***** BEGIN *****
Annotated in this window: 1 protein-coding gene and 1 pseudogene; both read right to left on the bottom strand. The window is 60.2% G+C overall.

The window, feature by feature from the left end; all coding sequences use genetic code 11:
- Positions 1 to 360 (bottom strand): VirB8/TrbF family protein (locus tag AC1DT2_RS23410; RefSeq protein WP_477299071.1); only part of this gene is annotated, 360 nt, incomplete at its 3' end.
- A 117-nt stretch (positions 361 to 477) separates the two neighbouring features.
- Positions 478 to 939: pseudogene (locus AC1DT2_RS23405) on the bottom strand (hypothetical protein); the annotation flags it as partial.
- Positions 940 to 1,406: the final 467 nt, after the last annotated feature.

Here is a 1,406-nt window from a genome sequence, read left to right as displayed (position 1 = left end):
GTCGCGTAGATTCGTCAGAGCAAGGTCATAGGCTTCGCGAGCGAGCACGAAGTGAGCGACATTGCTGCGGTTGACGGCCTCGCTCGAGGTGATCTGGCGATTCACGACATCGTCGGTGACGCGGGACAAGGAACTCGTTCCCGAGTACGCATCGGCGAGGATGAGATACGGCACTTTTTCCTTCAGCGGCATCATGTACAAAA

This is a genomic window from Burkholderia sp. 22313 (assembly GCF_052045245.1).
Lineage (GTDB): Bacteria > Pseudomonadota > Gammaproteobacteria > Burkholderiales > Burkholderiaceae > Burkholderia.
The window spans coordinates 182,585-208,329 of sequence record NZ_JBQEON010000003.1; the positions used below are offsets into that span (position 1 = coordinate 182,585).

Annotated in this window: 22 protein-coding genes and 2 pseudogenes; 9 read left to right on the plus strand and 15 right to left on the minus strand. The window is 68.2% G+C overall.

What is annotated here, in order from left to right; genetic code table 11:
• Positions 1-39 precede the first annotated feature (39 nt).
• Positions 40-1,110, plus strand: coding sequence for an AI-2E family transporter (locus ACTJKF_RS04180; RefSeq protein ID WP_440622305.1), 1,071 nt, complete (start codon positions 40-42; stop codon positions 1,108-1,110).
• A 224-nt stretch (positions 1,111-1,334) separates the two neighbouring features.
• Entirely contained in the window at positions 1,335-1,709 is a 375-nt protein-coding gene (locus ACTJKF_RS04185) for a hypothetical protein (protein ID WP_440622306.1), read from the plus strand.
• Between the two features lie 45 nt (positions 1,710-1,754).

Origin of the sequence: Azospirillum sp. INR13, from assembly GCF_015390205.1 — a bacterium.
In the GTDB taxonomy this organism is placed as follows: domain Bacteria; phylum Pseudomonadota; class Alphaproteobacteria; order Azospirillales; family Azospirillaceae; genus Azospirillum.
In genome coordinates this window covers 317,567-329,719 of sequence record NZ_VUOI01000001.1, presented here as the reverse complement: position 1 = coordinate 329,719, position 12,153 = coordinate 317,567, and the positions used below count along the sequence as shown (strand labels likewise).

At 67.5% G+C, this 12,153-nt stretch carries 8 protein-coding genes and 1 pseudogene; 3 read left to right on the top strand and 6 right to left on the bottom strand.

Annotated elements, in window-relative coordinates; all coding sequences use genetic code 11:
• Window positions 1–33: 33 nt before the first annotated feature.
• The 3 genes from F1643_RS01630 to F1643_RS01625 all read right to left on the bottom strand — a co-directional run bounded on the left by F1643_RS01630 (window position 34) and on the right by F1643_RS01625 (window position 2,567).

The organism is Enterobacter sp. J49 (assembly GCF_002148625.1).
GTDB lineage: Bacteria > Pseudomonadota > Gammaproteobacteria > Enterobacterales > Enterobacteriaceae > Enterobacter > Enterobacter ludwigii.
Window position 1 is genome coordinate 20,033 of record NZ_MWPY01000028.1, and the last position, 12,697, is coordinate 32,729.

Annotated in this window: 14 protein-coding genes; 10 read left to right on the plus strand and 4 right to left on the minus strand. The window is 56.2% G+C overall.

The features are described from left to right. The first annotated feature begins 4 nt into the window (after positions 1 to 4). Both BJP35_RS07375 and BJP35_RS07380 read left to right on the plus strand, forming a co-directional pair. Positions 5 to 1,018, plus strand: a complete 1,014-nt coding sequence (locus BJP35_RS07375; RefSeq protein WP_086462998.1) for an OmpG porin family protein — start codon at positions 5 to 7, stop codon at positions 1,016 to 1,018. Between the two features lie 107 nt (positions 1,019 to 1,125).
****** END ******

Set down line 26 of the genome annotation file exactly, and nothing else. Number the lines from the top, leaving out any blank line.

The organism is Enterobacter sp. J49 (assembly GCF_002148625.1).